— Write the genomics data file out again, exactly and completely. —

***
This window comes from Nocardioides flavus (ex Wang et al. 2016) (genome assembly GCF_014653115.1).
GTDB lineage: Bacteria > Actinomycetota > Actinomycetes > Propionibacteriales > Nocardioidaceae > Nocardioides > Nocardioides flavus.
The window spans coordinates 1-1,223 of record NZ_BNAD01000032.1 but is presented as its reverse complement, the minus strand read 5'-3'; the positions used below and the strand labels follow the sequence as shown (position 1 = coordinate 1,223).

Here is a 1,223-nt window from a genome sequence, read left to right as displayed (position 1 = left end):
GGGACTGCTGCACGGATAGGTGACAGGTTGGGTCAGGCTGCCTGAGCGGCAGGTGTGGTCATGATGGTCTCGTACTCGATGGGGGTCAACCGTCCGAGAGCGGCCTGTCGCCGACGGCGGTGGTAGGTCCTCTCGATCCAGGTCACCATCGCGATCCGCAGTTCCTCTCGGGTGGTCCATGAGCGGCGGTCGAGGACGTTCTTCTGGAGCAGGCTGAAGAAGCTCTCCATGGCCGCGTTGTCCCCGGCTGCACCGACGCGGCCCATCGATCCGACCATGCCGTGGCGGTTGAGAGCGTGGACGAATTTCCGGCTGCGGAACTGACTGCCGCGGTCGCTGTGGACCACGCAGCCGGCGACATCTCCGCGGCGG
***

This window comes from Nocardioides flavus (ex Wang et al. 2016) (genome assembly GCF_014653115.1).
GTDB lineage: Bacteria > Actinomycetota > Actinomycetes > Propionibacteriales > Nocardioidaceae > Nocardioides > Nocardioides flavus.
The window spans coordinates 1-1,223 of record NZ_BNAD01000032.1 but is presented as its reverse complement, the minus strand read 5'-3'; the positions used below and the strand labels follow the sequence as shown (position 1 = coordinate 1,223).

Here is a 1,223-nt window from a genome sequence, read left to right as displayed (position 1 = left end):
GGGACTGCTGCACGGATAGGTGACAGGTTGGGTCAGGCTGCCTGAGCGGCAGGTGTGGTCATGATGGTCTCGTACTCGATGGGGGTCAACCGTCCGAGAGCGGCCTGTCGCCGACGGCGGTGGTAGGTCCTCTCGATCCAGGTCACCATCGCGATCCGCAGTTCCTCTCGGGTGGTCCATGAGCGGCGGTCGAGGACGTTCTTCTGGAGCAGGCTGAAGAAGCTCTCCATGGCCGCGTTGTCCCCGGCTGCACCGACGCGGCCCATCGATCCGACCATGCCGTGGCGGTTGAGAGCGTGGACGAATTTCCGGCTGCGGAACTGACTGCCGCGGTCGCTGTGGACCACGCAGCCGGCGACATCTCCGCGGCGG